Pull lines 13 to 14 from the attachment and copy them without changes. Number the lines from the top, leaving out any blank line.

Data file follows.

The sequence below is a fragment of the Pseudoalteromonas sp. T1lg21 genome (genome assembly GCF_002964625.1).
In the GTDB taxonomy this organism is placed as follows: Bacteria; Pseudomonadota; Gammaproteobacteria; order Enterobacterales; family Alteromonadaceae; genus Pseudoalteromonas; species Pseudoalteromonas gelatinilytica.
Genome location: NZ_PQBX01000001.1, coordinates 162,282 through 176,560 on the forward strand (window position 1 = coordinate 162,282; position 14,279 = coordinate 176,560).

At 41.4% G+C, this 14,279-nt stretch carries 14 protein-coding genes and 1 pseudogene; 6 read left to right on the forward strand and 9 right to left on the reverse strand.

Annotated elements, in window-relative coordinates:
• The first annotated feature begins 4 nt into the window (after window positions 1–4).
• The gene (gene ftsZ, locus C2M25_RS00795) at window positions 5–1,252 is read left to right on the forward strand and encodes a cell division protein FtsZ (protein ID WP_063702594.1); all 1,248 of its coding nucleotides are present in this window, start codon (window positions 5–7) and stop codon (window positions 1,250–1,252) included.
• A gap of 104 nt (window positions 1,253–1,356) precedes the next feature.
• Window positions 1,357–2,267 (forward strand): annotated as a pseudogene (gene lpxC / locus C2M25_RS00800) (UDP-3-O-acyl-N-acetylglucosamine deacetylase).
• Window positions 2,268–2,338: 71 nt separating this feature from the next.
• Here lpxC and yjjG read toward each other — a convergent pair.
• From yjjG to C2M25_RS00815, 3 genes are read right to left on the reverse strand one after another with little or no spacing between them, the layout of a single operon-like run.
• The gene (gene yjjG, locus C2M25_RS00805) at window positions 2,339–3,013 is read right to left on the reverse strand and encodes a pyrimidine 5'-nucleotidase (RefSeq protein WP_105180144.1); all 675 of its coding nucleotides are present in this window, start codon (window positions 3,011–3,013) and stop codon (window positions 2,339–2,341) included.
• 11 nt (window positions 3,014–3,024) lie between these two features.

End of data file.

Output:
• The gene (gene yjjG, locus C2M25_RS00805) at window positions 2,339–3,013 is read right to left on the reverse strand and encodes a pyrimidine 5'-nucleotidase (RefSeq protein WP_105180144.1); all 675 of its coding nucleotides are present in this window, start codon (window positions 3,011–3,013) and stop codon (window positions 2,339–2,341) included.
• 11 nt (window positions 3,014–3,024) lie between these two features.